Results 1-10of 30 Reviews
November 19, 2010
Gravesend, United Kingdom
September 24, 2009
From journal The Ancient Delights of the Middle East
January 26, 2009
From journal An Unforgettable 10 Days in Egypt
by Liam Hetherington
Manchester, United Kingdom
October 5, 2008
From journal Pyramids, Popes and Parallel Worlds
Cary, North Carolina
June 6, 2006
From journal Cairo: We're Literally in BFE!
September 2, 2005
From journal Discovering Ancient Memphis
Summit, New Jersey
August 3, 2005
From journal Bumblings in Cairo
Fort Smith, Arkansas
June 5, 2005
From journal Looking for Pharoah
Melbourne, Victoria, Australia
October 29, 2004
Passing through the gatesAfter your hour-long queue during high season, you will have to go through a security check, passing your belongings through an x-ray scanner. Objectionable items need to be placed in the left-luggage, but this is not very safe, as there are no locks at the storage and any tourist can claim to own your item and walk out with it. So it’s best not to bring too many things with you on your visit. Only your valuables, like your cash and passport, will do.
If you'd like to bring your camera into the museum, you may, but you'd have to pay to purchase a permit for its use inside. This is in the form of a sticker, which needs to be placed on the camera to be used within its premises. Take note that photography is only allowed between the hours of 9am to 2pm. Flash photography is not allowed at any time. Costs for the permit range between EGP$10 for automatics to EGP$175 for pro SLRs. Video cameras cost EGP$100. EGP$10 is roughly equal to US$1.61. EGP$100 is equal to $16. (As of the end of Oct 2004).
There is a small souvenir shop to the right of the entrance offering reproductions of some of the more popular artifacts exhibited in the museum, including the blue fertility hippos made popular by the Metropolitan Museum store. You can also purchase cartouches spelling out your name in Egyptian hieroglyphics. But for these, you'd need to return after your visit for them. So if you're interested, place your order before you tour the place. There are other shops offering the same, but likely for a fraction less. Other collectibles popular with tourists are little lapis lazuli scarabs (as good-luck charms) and basalt Bastet cat statues.
It costs EGP$20 per person, with an extra charge of EGP$40 for the Royal Mummy Room; children are half price.
Phone: +20 (0)2 579 6974; Fax: +20 (0)2 579 4596.
The museum is found on Mariette Pasha Street, on the north side of Tahrir Square, right next to the Nile Hilton Hotel, whose sign is very prominently displayed as you come onto the roundabout.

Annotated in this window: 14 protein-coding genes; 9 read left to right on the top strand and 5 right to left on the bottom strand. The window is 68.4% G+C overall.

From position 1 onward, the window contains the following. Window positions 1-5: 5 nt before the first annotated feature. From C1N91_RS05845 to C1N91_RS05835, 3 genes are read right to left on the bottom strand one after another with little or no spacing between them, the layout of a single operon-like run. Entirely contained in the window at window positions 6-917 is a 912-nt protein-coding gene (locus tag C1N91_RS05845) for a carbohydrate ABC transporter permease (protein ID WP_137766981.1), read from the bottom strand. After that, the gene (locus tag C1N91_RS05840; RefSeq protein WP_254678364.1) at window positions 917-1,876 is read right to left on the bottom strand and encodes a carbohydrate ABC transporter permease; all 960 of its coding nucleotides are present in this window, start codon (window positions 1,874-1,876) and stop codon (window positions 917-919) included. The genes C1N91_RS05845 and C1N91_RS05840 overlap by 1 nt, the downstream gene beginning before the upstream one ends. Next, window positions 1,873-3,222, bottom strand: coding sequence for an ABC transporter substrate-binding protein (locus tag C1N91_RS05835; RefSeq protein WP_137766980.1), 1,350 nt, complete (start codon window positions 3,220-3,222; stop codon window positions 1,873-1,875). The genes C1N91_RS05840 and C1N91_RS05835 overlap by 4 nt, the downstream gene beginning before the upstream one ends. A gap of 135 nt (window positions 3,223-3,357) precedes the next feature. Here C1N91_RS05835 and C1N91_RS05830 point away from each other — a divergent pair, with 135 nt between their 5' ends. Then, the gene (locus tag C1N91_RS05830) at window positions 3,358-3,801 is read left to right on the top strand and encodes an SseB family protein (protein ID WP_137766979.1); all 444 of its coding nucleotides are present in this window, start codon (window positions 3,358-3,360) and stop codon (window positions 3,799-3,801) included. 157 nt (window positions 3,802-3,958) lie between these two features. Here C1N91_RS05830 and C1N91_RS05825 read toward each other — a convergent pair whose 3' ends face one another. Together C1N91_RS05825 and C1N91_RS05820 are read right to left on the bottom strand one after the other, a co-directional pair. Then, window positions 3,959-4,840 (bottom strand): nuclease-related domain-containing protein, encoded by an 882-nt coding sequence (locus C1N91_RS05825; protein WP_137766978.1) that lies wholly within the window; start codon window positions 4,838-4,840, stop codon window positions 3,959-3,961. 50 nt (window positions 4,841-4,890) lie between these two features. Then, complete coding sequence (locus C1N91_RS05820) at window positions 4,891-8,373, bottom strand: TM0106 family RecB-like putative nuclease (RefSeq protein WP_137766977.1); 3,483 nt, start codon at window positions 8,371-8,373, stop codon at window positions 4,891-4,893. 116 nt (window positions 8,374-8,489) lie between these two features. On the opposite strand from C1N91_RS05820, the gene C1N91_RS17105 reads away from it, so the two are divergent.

Opening hours of the museum are 9am to 6:30pm daily, with the last admission at 6pm sharp. During Ramadan, it closes at 3pm.
From journal Phascinating Pharoahs
Outgrowing the two homes it was previously housed in, the museum then settled on its present, purpose-built premises in 1902. It has more than 120,000 items on display and is rumoured to have another 150,000 stored in the basement!
The pride of the museum is without doubt the collection of artifacts recovered from the tomb of Tut-ankh-amun. However, that is not all the musuem is famous for, as it also houses excellent pieces from every period of ancient Egyptian history, dating from as far back as the Narmer Palette (c. 3100 BC) through 2nd-century AD portraits of the Graeco-Roman era.
Located on two levels, the artifacts on the ground floor are organised in a somewhat chronological order, running clockwise from the entrance and atrium, while the first-floor collection is arranged by themes. The central hall houses a large monumental statuary. While not particularly large, the museum is densely packed with artifacts, seemingly displayed haphazardly, but there is a method to the madness. Anybody with more than a passing interest in ancient Egypt will need more than one visit to take in everything.
During peak tourist seasons, the museum is busy with long queues to enter, and on the inside, even longer waiting lines just to see Tut-ankh-amun's funeral mask. The life-sized gold mask is just one of 1,700 items retrieved from the tomb. To view the mask at some leisure, it is best to visit just as the museum opens or late in the afternoon and make straight for the boy king's galleries on the first floor, then visiting the rest afterward.
For main highlights besides the Tut-ankh-amun Galleries, be sure to see the Fayoum Potraits, which depict remarkably lifelike Egyptians from the Graeco-Roman period. There is also an exhibit of exquisite ancient Egyptian jewellery, with necklaces made with beads of gold and lapis lazuli from around the 11th century BC. Also, be sure to visit the Amarna Room, with exhibits from Akhenaten's rule. During the 15-year reign of this radical king, not only was the old religion abandoned, but also was its art. A new style developed in which figures were depicted with elongated heads and protruding bellies. If you follow a clockwise direction, you will finish the ground floor tour in the wing where you'll meet Prince Rahotep and his bride Nofret, two life-size limestone statues (c. 2620BC) which were found in their mastaba near the Meidum Pyramid in Fayoum. You will also see the statue of Ka-Aper, whose eyes seem to be glaring at you with their copper rims, corneas of clear rock crystal, and whites of opaque quartz, drilled and filled with black paste!